The History of the Historic Domino Sugar Refinery in Williamsburg, Brooklyn

Ryan Socash of It’s History takes a look at the historic Domino Sugar Refinery, which processed 60% of all refined sugar across the United States in the 20th Century from its location in the Williamsburg, Brooklyn neighborhood in New York City. In fact, the Havemeyer family, who owned the refinery, had started their company in Manhattan but decided that the Williamsburg location on the East River was better suited for import and export of goods.

Although the family was initially established in Manhattan, they began building refineries and plants in Williamsburg, a neighborhood in Brooklyn around 1855. The reason for this location change was the close proximity to the East River Waterfront which allowed for easy transportation of the raw sugar coming in and the refined sugar being transported out.

The Williamsburg location remained the primary refinery for a long time, however around 1922, the company expanded operations outside of New York.

The times began to change. the American sugar refining company and its Domino brand of sugar had grown so popular that the company decided to expand operations outside of New York. In 1922 a plant was built in Baltimore, and in the following years new facilities including other refineries, were built in Philadelphia and New Orleans. This decreased the importance of the Williamsburg Refinery overall, as they were no longer the lone source of American sugar refining.

Domino Sugar Refinery Williamsburg

Many plants and refineries across the country began to close down, leaving the historic Domino sugar refinery as the only one of its kind still standing in Williamsburg by the 1970s. Also around this time the American Sugar Refining Company was renamed Amstar only for the company to be purchased by the Tate and Lyle firm in the 1980s before American Sugar, now operating under their previous name. …in the early 2000s…. though the Domino Sugar brand remained and the refinery still held on to its famous title … until in 2000 when the entire facility was eventually just shut down.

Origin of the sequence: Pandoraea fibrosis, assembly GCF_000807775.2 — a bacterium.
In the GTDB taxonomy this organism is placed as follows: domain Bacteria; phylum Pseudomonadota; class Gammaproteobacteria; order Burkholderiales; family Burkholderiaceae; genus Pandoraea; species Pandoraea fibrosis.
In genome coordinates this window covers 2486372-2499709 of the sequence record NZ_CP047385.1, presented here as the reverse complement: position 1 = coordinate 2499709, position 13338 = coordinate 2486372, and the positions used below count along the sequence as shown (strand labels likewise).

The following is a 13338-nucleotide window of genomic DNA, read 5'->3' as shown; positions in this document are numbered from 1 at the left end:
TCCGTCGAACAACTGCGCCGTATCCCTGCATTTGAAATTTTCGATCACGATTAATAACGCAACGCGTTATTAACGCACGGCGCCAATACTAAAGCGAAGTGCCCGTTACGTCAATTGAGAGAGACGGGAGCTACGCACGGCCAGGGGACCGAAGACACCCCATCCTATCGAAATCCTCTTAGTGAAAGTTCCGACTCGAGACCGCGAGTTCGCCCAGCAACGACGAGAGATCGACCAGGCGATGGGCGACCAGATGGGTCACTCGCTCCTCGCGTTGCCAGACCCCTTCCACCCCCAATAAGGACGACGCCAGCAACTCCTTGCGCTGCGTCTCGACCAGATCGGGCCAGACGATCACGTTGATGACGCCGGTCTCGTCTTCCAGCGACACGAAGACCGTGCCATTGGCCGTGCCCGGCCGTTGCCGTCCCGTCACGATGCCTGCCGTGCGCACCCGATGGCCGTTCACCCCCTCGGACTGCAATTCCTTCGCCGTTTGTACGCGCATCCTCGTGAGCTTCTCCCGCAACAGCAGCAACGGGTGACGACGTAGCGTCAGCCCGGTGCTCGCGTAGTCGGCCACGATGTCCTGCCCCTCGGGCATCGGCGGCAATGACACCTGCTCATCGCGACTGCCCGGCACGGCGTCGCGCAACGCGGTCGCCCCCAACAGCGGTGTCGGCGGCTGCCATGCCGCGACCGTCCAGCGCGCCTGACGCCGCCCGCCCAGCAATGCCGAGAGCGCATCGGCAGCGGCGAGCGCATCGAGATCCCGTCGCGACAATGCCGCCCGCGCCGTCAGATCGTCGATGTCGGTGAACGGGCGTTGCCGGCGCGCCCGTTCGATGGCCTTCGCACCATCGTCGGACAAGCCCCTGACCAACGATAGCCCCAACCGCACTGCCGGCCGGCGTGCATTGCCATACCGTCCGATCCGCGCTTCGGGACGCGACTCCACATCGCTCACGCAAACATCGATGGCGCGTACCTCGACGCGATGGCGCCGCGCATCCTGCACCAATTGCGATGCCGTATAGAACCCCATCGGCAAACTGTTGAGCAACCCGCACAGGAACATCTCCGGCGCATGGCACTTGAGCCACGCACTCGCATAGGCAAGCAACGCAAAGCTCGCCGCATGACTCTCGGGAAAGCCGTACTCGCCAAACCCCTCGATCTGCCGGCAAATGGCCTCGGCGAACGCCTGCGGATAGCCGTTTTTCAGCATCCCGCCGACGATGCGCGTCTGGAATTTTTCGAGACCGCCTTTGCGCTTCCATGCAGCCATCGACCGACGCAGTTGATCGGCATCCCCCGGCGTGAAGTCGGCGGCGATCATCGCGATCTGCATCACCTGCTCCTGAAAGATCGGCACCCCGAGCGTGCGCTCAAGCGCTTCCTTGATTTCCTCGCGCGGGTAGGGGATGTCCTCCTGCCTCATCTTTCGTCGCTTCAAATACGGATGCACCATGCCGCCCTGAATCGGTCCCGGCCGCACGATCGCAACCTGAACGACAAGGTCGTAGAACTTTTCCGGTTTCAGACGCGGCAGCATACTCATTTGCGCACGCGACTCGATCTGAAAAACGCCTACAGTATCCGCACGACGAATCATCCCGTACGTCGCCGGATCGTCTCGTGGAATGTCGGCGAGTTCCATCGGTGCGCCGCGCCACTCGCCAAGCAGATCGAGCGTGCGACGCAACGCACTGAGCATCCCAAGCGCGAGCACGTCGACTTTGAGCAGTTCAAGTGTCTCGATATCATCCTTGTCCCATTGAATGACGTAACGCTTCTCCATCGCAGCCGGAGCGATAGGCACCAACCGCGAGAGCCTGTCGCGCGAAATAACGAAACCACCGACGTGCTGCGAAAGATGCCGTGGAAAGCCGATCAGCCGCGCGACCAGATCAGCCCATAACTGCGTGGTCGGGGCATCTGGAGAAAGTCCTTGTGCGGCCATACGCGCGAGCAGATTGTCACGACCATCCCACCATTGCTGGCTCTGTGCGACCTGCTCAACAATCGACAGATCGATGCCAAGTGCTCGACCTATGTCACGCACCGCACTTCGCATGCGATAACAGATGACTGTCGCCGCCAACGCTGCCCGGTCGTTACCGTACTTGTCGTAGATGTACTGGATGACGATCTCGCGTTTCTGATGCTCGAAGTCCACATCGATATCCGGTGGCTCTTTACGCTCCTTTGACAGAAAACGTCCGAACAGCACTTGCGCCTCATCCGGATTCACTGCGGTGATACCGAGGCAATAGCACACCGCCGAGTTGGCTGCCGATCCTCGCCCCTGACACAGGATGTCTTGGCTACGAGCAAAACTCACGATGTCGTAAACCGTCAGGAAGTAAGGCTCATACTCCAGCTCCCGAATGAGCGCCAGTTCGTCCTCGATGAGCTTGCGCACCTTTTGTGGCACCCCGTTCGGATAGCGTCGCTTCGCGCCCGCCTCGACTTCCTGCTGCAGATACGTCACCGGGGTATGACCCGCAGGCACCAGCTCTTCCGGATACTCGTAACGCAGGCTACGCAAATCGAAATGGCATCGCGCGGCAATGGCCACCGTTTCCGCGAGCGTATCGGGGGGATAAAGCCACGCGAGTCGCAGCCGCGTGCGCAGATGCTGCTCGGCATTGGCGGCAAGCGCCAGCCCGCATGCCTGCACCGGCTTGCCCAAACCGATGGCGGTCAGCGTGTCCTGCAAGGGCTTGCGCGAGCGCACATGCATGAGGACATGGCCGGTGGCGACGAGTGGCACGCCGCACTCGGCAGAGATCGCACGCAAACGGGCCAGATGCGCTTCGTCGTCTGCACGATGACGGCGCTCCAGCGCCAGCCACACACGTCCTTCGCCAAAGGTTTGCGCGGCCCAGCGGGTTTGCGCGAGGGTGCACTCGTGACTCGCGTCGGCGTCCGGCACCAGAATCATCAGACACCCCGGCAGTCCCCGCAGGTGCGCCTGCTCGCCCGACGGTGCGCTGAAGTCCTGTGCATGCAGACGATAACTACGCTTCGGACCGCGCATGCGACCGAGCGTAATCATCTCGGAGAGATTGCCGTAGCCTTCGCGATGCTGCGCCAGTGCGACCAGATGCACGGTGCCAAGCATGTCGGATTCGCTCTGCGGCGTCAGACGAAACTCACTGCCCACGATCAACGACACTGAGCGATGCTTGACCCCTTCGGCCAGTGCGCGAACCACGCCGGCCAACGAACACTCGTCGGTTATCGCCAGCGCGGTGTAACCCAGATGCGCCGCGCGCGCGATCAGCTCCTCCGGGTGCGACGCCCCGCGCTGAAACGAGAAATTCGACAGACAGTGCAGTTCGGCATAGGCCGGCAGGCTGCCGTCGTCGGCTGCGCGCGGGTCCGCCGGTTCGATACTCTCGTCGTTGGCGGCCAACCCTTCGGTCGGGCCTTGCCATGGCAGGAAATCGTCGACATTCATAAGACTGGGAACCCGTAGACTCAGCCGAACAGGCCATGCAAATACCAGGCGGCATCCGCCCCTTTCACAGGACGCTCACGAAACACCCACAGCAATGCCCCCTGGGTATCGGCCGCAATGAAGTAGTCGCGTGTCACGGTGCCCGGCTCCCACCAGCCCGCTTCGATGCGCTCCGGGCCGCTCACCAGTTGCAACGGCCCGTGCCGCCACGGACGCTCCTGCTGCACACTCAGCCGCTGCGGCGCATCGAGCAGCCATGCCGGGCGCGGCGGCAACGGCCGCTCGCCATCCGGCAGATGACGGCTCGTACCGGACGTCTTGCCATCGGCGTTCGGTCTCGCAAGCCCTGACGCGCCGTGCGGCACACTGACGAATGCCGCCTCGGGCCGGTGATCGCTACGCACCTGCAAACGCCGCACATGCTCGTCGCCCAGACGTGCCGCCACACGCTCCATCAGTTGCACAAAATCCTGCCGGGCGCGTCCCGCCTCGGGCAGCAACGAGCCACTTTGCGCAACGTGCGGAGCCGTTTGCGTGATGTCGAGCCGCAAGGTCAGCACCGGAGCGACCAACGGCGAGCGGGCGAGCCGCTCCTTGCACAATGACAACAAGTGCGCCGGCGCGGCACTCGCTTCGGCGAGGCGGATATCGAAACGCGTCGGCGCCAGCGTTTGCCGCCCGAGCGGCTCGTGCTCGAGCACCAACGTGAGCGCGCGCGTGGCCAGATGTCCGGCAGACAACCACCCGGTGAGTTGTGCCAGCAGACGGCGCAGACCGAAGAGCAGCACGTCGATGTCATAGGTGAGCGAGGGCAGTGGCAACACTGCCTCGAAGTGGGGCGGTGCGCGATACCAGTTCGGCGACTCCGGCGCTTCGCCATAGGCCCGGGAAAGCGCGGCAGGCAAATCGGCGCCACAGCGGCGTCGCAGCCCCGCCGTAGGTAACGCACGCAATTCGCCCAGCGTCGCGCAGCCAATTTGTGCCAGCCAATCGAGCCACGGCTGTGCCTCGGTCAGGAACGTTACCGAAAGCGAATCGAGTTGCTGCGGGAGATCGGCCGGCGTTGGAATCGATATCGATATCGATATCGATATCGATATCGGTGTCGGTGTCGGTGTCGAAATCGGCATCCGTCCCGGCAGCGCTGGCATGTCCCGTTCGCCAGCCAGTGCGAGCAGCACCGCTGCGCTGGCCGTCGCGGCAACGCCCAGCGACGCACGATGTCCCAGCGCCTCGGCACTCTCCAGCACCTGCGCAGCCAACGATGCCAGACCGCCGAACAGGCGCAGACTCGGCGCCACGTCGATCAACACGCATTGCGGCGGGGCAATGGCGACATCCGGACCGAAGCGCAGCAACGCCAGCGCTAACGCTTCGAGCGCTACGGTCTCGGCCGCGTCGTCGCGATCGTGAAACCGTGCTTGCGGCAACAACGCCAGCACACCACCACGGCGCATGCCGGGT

In 2014, artist Kara Walker created a 35 foot tall sculpture of a female figure in a sphinx-like pose made completely out of 40 tons of refined sugar as a tribute to the workers of the sugar trade. The refinery was purchased and refurbished by Two Trees Management. They also developed the waterside Domino Park with tribute to the former owner and built several apartment buildings along the Williamsburg waterfront.

If you were to walk down the pathway running through the middle of Domino Park, you would see many structures along the mass construction projects, namely many different types of apartments and housing. It may be hard to imagine but the surrounding area was once the central hub of sugar refineries nearly a century ago.